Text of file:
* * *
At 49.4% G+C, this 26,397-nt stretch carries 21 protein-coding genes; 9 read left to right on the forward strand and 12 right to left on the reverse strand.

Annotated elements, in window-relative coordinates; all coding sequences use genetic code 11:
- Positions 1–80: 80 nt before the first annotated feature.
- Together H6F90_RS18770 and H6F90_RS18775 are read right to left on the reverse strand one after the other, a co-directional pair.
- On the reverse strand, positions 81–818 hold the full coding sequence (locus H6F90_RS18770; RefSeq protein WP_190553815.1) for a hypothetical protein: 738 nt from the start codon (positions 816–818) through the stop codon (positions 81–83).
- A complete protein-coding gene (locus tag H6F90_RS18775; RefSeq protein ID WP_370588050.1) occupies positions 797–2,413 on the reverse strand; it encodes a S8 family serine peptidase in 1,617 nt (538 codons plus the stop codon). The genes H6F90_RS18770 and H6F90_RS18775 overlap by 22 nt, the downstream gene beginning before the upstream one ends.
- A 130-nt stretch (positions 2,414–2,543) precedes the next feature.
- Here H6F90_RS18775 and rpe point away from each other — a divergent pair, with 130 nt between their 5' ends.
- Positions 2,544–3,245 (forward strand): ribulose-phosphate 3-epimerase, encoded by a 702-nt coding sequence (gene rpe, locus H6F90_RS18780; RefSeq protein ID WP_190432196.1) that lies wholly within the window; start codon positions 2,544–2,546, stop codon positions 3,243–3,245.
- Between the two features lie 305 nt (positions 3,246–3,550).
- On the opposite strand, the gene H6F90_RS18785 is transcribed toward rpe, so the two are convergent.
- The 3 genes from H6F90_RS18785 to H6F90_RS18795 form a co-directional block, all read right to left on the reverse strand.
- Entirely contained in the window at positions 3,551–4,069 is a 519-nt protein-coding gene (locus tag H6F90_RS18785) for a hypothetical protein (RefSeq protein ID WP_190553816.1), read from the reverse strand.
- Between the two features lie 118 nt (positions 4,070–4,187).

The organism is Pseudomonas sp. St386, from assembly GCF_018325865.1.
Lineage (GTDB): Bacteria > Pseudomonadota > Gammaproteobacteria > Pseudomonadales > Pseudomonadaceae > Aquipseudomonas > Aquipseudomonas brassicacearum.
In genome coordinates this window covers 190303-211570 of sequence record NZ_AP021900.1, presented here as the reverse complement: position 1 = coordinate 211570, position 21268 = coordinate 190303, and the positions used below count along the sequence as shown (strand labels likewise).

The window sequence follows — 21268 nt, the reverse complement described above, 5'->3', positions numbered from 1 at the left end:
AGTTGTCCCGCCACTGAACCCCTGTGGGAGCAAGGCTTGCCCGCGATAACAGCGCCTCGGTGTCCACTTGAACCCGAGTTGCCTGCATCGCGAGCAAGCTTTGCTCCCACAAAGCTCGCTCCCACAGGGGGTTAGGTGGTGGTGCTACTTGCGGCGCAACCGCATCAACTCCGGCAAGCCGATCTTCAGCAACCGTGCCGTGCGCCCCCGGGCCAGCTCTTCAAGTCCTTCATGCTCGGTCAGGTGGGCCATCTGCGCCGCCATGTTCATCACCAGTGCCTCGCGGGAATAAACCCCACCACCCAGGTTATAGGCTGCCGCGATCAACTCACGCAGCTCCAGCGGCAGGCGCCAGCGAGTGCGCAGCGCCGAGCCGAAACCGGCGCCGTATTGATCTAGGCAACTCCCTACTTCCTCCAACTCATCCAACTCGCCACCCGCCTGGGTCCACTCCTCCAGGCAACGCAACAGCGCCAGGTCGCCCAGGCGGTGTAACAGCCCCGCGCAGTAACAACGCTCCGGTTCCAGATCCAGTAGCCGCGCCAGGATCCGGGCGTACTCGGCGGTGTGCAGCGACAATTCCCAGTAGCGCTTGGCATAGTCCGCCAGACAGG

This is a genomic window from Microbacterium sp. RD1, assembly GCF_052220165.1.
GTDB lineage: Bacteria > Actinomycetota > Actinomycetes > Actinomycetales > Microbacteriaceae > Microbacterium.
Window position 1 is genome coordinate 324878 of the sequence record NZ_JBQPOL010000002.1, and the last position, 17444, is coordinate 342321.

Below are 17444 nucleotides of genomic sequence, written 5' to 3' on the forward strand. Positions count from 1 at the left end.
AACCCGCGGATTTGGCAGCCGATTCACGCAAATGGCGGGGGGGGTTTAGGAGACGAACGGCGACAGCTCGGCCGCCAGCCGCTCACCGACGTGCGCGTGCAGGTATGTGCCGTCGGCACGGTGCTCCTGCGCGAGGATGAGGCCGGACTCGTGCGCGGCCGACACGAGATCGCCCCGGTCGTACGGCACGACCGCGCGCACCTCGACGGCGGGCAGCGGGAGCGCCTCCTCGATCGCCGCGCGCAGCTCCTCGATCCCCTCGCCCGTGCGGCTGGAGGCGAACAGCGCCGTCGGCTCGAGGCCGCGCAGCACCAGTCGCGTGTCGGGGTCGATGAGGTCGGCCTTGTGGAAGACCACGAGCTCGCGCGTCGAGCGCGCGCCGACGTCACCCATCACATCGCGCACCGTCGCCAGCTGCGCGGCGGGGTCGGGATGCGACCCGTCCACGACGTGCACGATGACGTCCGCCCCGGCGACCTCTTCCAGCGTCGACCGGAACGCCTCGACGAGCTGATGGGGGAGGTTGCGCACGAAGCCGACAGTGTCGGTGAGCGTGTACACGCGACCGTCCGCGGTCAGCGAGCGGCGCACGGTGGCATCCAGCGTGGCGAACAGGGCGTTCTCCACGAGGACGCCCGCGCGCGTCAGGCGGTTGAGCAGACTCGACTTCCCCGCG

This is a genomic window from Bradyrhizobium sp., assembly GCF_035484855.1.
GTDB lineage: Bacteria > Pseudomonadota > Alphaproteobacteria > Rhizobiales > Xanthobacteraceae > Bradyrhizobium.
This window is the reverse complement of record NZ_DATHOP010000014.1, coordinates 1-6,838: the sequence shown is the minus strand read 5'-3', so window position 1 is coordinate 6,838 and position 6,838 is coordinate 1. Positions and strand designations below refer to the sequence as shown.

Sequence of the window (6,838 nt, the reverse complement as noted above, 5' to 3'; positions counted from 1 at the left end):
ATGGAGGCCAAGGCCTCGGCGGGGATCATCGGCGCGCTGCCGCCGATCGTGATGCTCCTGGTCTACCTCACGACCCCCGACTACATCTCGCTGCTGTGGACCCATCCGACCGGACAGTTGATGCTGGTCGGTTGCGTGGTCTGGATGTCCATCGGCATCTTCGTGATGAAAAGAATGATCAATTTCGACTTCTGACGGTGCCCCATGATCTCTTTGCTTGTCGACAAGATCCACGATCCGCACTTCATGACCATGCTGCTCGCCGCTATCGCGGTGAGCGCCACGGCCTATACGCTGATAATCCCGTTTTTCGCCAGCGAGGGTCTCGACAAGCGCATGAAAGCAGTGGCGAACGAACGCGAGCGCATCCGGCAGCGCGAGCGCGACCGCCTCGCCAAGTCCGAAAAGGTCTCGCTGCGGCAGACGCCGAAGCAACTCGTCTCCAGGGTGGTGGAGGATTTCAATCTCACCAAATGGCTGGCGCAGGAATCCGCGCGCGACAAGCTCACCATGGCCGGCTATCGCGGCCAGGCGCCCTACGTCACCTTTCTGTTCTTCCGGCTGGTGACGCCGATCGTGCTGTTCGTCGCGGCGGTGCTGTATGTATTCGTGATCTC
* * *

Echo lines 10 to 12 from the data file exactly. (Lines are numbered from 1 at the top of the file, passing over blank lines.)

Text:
- Between the two features lie 305 nt (positions 3,246–3,550).
- On the opposite strand, the gene H6F90_RS18785 is transcribed toward rpe, so the two are convergent.
- The 3 genes from H6F90_RS18785 to H6F90_RS18795 form a co-directional block, all read right to left on the reverse strand.